Insulin is a hormone produced in the pancreas, a gland situated behind the stomach. This hormone helps the body utilize glucose for energy.
Insulin treatment helps in the management of diabetes. Diabetes is of two key types: type 1 and type 2. Type 1 diabetes patients are unable to make insulin and hence have to inject insulin to keep their blood glucose levels under control. Type 2 diabetes patients can control their blood glucose levels with oral medication and lifestyle changes. However, if these treatments for Type2 diabetes are not effective, insulin may be required.
What You Should Know About Insulin
If your doctor is getting ready to start insulin treatment for your diabetes and you may be looking at diabetes supplies, here are some things you should know.
There are 4 Key Types of Insulin – The four types are
rapid-acting, short-acting, long-acting and intermediate-acting. The differences among the various types are based on the onset of work, time of peak action and duration of working.
Rapid-acting insulin works 15 minutes after injection (so must be injected 15 minutes before food), may peak to anywhere between half to one and a half hours later and lasts between 3 to 5 hours.
Short-acting insulin, alternatively known as bolus insulin, typically reaches the blood within 25 to 30 minutes following injection. The peak action may occur anywhere within 2 to 4 hours with the effect of the injection lasting a maximum of 8 hours.
Intermediate-acting insulin, otherwise known as basal insulin or background insulin, arrives in the blood 2 to 6 hours following injection. It peaks after 4 to 14 hours and remains in the blood for approximately 14 to 20 hours.
Long-acting insulin requires 6 to 14 hours for onset. The peak is negligible if any and occurs 10 to 16 hours following injection. As the words “long-lasting” indicate, the duration of working of this insulin is long and can go up to 24 hours or more.
Various Strengths of Insulin Available
Insulins are usually sold suspended or dissolved in liquids at various strengths. The most common strength found in the U.S. is U-100. This indicates that there are 100 units of insulin present per millilitre of fluid. Patients who are highly insulin-resistant may benefit from U-500 insulin.
Insulin was discovered in 1921.
The year 1921 is important for people with diabetes mellitus because it was in this year that Frederick Banting, a Canadian physician, and Charles H. Best, a medical student discovered insulin in the pancreas of dogs. Successful experimentation on a diabetic dog followed and by the end of the year, assisted by J.J.R Macleod, a Scottish physiologist and James B. Collip, a Canadian chemist, Best and Banting purified insulin. Insulin was utilized to treat a boy afflicted with severe diabetes and the treatment was effective.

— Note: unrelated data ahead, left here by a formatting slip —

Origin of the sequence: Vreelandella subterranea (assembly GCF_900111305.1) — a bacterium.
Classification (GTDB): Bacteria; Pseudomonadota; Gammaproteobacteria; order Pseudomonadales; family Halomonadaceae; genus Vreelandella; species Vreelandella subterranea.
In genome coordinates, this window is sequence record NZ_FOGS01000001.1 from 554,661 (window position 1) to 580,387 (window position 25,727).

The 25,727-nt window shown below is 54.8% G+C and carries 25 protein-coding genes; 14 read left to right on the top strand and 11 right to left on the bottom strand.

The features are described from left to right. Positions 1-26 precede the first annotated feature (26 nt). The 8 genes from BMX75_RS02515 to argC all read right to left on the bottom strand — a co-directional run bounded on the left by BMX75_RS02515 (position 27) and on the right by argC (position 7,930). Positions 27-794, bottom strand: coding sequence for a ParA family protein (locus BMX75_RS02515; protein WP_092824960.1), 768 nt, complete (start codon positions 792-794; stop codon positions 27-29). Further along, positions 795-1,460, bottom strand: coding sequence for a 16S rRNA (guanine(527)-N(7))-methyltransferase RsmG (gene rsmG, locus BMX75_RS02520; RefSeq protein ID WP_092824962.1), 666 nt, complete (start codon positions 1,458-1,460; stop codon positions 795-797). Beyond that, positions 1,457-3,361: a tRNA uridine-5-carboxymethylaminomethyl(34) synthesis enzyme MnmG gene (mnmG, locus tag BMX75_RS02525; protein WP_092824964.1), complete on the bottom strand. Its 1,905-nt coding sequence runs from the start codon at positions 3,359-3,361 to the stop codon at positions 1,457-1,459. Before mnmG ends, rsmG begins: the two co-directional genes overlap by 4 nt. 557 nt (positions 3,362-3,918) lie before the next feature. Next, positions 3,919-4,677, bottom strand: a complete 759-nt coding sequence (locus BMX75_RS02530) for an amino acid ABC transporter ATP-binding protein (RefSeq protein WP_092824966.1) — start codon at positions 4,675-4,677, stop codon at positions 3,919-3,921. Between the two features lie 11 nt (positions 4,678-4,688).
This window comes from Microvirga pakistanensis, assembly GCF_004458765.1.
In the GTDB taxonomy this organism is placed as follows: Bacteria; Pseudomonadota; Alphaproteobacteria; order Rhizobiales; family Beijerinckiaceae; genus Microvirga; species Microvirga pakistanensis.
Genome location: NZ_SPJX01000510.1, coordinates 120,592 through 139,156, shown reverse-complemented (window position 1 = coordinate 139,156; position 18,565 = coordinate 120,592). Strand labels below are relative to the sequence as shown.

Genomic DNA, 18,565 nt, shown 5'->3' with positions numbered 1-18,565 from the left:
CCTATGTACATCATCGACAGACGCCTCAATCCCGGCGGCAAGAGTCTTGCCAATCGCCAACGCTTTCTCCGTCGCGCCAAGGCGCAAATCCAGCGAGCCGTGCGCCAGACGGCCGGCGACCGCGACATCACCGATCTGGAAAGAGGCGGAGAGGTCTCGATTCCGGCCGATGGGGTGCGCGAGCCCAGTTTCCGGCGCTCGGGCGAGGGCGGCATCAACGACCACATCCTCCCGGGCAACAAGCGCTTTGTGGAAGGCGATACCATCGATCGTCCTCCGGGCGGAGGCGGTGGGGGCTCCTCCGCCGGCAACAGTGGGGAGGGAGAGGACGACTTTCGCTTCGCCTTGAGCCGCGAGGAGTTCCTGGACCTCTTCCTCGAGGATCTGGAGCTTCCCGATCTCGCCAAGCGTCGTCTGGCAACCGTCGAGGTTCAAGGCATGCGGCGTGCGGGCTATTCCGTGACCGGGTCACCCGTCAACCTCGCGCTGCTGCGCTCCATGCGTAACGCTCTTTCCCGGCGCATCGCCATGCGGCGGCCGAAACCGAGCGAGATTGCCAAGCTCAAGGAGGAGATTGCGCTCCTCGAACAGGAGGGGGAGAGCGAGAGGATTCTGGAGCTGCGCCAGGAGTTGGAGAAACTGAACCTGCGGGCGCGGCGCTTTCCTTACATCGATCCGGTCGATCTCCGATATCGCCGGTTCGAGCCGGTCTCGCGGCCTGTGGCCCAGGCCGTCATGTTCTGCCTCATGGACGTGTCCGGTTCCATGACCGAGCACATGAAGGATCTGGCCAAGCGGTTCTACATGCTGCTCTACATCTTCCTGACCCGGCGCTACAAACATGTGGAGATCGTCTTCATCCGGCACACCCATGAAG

Insulin should never be stored in direct sunlight or in the freezer
Extreme temperatures harm insulin so never store it at very hot or cold temperatures. A temperature below 25 degrees centigrade is preferable, ideally between 2 and 6 degrees centigrade. Insulin that has been out of the fridge for 4 weeks or more will have to be thrown away as it would have broken down.
Hypoglycemia may occur which can be treated with a fast-acting carbohydrate
Hypoglycemia is a common side effect of insulin-dependent patients. It is the result of glucose levels falling too low. Symptoms of hypoglycaemia include the inability to speak, confusion, seizures, pale skin, tiredness, sweating and seizures. Hence, insulin users are advised to keep with themselves a fast-acting carbohydrate of a minimum of 15 grams at all times. Some examples are ½ a glass of fruit juice or non-diet soda or 2 tablespoons of raisins.
Various factors are considered in recommending a specific type of insulin
To decide on the right kind of insulin for you, your doctor would consider factors such as your current medication, what your blood glucose value is, your lifestyle and overall health, how long you have had diabetes, and your insurance coverage.
Different modes for injection of insulin
Insulin can be injected with a syringe, insulin pump or insulin pen. There are different areas under the skin that insulin can be injected – thighs, upper arms, abdomen and buttocks. The location of injections should ideally be varied to avoid the thickening of your skin from frequent insulin exposure.
With the passage of time, your insulin requirements may be different and consequently, your doctor may modify your treatment plan. Whatever questions you have, feel free to convey them as well as any concerns you may have, to your doctor.
To read more on topics like this, check out the health category.